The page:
BIOSECURITY is the principles, actions, precautions and protocols that protect the health of horses by preventing the transmission of disease through physical barriers and hygienic practices.
Biosecurity is protecting an individual horse, a yard community and national herd/ industry against biological agents. It is a strategy of disease prevention; preventing introduction of disease and/or controlling and preventing disease circulation within a herd or community such as a yard.
Infectious disease prevention is important because there are welfare concerns and potential mortality of individual animals (e.g. strangles). Prevention of infectious disease can only be successful at herd level, for example at a yard or national level.
Infectious disease can travel quickly between groups and successful biosecurity can contain the disease within a group and prevent it from spreading between groups.
It is important to see the individual horse from an infectious disease standpoint as part of multi-layered hierarchical herd structure (Figure 1).
Equine infectious diseases use direct contact, aerosols of mucus and sneezing droplets, fomites (inanimate objects that carry organisms on their surface) and vectors (living entities that may carry the organism).
Horses spreading disease are not always sick: for example, a horse carrying Streptococcus equi subspecies equi within the guttural pouch will shed the bacteria for many months to years. A healthy horse thus intermittently sheds infectious bacteria posing a risk to naive animals.
A generic circle of infection can be used to illustrate to owners the complexity of infectious disease – see Figure 2. Fomites are inanimate objects that can carry infectious diseases between horses.
Examples of fomites are brushes, head collars, buckets/troughs, horse trailers, numnah and stable doors. Examples of vectors include people, dogs, cats and other horses and wildlife. Without appropriate biosecurity measures, the cycle continues to spread disease.
How to develop an effective biosecurity programme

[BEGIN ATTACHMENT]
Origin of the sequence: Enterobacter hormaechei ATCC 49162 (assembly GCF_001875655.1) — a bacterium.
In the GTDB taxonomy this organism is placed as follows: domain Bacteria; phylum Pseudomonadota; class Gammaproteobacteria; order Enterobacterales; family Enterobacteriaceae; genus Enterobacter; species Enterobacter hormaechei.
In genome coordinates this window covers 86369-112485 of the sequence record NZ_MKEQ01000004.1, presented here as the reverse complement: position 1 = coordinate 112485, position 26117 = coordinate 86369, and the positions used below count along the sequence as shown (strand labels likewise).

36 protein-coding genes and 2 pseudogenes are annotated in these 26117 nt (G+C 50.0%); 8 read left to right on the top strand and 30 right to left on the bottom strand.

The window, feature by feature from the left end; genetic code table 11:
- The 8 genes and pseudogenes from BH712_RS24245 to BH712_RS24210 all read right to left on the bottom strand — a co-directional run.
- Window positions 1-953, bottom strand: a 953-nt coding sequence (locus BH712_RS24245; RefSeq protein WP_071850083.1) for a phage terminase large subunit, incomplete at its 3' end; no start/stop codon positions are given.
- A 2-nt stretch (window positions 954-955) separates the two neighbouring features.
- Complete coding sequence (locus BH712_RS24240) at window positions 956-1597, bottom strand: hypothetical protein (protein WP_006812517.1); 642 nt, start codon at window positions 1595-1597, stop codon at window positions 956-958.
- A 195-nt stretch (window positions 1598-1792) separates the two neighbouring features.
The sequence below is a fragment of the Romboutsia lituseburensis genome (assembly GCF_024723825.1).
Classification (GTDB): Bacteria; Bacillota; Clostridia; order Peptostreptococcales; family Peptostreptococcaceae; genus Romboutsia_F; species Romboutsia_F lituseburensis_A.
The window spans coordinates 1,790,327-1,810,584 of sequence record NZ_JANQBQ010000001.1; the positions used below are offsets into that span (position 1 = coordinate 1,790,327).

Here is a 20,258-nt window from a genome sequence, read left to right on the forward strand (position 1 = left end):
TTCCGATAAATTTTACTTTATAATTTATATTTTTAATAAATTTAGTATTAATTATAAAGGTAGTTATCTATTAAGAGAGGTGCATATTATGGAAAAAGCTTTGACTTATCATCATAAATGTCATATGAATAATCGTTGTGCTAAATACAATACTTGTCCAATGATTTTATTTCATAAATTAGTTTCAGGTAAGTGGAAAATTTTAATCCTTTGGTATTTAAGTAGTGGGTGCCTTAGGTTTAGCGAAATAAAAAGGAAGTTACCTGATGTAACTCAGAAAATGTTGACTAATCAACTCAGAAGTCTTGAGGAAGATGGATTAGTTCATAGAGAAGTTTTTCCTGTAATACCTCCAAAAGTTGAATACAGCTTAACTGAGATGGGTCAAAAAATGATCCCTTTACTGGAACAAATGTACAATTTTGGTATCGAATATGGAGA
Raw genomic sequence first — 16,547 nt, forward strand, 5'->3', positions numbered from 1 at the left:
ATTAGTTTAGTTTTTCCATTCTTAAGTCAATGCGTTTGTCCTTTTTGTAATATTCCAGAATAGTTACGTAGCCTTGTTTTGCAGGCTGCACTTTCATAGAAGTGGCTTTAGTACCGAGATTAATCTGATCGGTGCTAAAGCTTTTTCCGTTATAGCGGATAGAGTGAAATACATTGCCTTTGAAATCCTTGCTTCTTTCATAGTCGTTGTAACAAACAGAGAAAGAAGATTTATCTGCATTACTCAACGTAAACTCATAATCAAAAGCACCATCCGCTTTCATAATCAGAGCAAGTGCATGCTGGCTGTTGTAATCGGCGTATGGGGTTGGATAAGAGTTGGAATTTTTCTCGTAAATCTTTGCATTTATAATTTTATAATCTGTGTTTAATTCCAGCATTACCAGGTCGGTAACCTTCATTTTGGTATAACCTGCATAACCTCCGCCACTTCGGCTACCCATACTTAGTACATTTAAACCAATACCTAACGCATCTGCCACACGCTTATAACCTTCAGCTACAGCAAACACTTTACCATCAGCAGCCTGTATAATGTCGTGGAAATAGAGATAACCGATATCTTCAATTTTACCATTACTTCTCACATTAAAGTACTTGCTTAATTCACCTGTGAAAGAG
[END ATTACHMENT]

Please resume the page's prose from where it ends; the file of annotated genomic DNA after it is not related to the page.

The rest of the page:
A biosecurity plan is no use if it is impractical and then cannot be adhered to by the people using the yard. The first step is a risk assessment for the individual horse/yard.
The aim is to clearly identify what particular concerns and disease transmission risks exist for an individual animal, herd and premises. This is best done by a questionnaire or a meeting.
Animal risk factors to be considered are the age of the animal, with foals, youngstock (1-5 years old), and brood mares being of higher risk than adult horses (>5 years old).
The business of the yard should be considered with horse dealer yard being highest risk followed by public stud, breaking yard, competition yard, livery yard, riding school with private stud and private leisure yards being the lowest risk. The number of horses on yard is also important with the larger the yard the higher the risk. Average frequency of new arrivals influences risk with frequent arrivals (e.g. more than once a month) posing much higher risk than arrivals once a year or less.
The level of horses attending shows or visiting the yard for training also affects the yard’s particular risk level. If horses on the premises can physically touch horses on neighbouring yards this is obviously risky.
We have devised a temperature gauge of risk which helps guide owners to assess their own risk (Figure 3). An overall risk profile should be made ideally at a yard level and advice should be based on areas identified. A questionnaire-based approach is a good way of achieving this.
Identifying protocols for implementation
Practical and sensible recommendations then have to be made. In the real world few yards can implement all potential biosecurity measures but even a few targeted measures based on the risk profile of that yard can make a big improvement in the biosecurity for that yard.
A key step which is still unusual within the UK general horse population is the use of a quarantine/ isolation facility. If I only could make one recommendation it would be to set-up this facility.